I suppose this should be expected being out in the woods and all, but I spent the first month mostly as the only obvious creature in the woods. Now the woods is teeming with life. The leaves are just starting to appear. It won’t be long before the AT once again becomes the “green tunnel” after its long winter’s rest. Can’t wait.
Jason – as with all trail magic, this encounter was unexpected but greatly appreciated. After a long days hike and with one more small hill to climb, Dash and I came to a road crossing where we met Jason. Jason is a retired Air Force Vet who lives near the trail and loves handing our beer to weary hikers. He has a plan to open an establishment to provide a greater assortment of goodies in the near future but for now – the beer was greatly appreciated (as was your service to our country – Thank You!)
Fresh Ground – it’s every hikers dream to encounter Fresh Ground and his traveling cafe while on their thru hike. My first encounter, back in NC, I was late to the party and missed out on (what I hear) was a great breakfast. Seeing the sorry look in my eyes, he made me a fresh salad for lunch with all the fixings. This time, however, I arrived at the appointed time and place and was treated to a wonderful Mexican dinner. Of course I over ate, which normally wouldn’t be bad thing for a thru hiker, but I still had a mountain to climb. Fortunately, I was able to keep it down while I climbed up!
I have been at this long enough where I have settled into a routine. I’m not implying it’s becoming mundane, quite the contrary. Each day brings new vistas, people, and opportunity to experience God’s creation up close and personal. I do seem to spend more time thinking about the next milestone – 800 mile mark, entering Shenandoah National Park, leaving Virginia!! They say that because Virginia contains more than 25% of AT, people often get discouraged – so called Virginia Blues. Well let me state unequivocally, the Virginia Blues are real. Other than a few aches and pains, I feel strong and have my hiker’s legs. I do look forward to the day when I can bid adieu to VA.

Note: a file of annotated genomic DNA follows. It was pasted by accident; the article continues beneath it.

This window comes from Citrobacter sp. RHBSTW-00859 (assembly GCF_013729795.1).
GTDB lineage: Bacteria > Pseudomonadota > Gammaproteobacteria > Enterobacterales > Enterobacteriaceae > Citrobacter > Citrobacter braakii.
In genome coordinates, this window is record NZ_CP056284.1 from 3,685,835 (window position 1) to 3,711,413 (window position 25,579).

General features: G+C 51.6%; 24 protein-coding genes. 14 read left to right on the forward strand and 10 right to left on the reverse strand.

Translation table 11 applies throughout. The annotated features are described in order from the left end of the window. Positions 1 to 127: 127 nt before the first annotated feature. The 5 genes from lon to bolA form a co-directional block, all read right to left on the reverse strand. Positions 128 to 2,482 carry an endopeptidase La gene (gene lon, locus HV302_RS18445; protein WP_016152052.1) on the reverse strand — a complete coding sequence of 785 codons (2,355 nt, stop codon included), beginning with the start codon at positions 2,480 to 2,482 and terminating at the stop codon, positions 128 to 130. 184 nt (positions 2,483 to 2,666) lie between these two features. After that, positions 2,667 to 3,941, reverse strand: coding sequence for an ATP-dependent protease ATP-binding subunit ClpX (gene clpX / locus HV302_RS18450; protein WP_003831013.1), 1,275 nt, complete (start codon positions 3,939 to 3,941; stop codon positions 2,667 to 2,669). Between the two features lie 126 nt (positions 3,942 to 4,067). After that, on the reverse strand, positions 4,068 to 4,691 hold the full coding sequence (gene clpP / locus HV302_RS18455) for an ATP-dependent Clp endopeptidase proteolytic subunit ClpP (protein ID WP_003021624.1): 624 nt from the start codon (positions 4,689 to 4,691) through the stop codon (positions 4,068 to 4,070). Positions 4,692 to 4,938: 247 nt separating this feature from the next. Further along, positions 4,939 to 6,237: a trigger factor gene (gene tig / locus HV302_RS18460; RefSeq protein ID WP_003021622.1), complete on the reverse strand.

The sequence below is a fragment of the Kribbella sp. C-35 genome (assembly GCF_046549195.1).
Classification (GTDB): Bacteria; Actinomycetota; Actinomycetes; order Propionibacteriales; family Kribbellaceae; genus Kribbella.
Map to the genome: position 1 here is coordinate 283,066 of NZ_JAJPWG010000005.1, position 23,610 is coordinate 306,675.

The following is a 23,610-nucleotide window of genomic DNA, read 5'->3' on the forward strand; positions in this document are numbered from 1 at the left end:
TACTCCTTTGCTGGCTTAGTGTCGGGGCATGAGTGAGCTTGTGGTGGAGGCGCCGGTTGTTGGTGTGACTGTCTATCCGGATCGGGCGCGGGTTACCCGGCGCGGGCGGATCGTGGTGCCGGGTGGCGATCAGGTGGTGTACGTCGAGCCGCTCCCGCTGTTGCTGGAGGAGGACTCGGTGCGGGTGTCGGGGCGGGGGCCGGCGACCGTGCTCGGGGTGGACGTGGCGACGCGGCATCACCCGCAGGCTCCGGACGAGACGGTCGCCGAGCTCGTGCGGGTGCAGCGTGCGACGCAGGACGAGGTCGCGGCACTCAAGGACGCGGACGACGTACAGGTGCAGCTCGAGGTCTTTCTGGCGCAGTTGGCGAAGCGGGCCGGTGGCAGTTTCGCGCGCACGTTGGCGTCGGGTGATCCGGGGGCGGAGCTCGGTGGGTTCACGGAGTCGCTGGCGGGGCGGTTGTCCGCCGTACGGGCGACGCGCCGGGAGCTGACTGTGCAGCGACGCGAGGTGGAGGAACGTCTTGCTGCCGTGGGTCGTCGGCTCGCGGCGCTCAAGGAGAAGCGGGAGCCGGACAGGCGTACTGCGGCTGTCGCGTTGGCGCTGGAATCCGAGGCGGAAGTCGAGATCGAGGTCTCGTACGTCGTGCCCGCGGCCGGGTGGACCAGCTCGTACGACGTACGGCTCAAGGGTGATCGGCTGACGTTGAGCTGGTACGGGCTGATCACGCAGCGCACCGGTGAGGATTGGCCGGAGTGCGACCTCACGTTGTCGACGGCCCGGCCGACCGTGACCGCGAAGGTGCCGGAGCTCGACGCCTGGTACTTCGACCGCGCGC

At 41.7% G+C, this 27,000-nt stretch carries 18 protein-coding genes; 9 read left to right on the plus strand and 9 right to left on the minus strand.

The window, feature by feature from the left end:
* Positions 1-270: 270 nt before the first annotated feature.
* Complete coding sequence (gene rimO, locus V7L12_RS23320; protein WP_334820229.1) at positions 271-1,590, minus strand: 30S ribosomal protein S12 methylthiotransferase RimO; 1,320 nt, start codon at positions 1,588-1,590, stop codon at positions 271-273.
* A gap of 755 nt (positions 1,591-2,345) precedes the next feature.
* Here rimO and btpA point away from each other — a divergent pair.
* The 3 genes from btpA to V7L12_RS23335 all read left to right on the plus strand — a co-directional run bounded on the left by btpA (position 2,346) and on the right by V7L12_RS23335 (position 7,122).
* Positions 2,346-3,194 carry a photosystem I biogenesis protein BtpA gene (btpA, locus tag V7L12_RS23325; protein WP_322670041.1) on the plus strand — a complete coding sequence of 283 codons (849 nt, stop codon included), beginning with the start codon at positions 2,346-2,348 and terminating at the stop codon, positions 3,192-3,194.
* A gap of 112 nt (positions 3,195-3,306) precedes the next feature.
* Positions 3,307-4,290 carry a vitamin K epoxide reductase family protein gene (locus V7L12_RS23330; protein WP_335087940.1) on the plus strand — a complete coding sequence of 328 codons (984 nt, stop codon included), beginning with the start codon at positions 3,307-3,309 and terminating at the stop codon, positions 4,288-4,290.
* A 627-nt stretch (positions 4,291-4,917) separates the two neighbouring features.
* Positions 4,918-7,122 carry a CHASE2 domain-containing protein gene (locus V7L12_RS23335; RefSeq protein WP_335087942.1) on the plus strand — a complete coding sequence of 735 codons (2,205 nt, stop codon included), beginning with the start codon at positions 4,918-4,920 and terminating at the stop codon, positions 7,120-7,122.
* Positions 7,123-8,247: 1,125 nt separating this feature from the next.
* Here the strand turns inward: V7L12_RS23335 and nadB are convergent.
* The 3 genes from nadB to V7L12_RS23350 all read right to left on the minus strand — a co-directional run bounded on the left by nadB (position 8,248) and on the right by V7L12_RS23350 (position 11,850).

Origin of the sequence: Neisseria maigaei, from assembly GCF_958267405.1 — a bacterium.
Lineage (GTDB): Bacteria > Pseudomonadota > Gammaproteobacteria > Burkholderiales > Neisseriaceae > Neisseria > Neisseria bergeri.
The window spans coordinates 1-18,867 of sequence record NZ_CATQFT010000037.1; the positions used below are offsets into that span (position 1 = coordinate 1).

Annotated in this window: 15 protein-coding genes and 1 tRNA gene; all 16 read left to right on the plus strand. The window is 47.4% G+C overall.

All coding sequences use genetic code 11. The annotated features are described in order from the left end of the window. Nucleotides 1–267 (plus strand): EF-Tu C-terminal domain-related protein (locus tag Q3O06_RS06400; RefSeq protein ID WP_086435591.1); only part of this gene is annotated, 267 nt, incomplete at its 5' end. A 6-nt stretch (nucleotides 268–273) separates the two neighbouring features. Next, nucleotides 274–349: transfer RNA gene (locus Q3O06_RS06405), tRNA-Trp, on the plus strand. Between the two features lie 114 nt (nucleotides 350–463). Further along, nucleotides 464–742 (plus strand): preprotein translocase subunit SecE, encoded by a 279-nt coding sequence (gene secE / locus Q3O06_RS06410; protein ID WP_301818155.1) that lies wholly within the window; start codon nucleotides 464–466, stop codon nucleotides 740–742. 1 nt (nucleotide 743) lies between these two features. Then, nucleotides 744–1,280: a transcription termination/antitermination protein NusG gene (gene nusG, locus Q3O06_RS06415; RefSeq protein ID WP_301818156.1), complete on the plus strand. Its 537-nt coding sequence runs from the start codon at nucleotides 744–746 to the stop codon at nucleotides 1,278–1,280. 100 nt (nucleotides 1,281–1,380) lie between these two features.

Perhaps the biggest driver is I miss my family. I recently had a visit from my wife and she asked “Have you found what you were looking for yet when you set off on this adventure?” I’m not really sure what I was/am looking for but I do know one thing. This hike has shown me how blessed I am to have the family that I do. I look forward to the time when we will be reunited. Until then, know that I think of you each daily and it is because of you that I can keep on moving forward.
- Passed the 700 mile mark
- Completed Virginia’s triple crown (Dragon’s Tooth, McAfee Knob, Tinker Cliffs)
- Fixed my tent – Thank you Big Agnes!
- Completed southern half of Virginia
- Still heading north
Never Been Closer!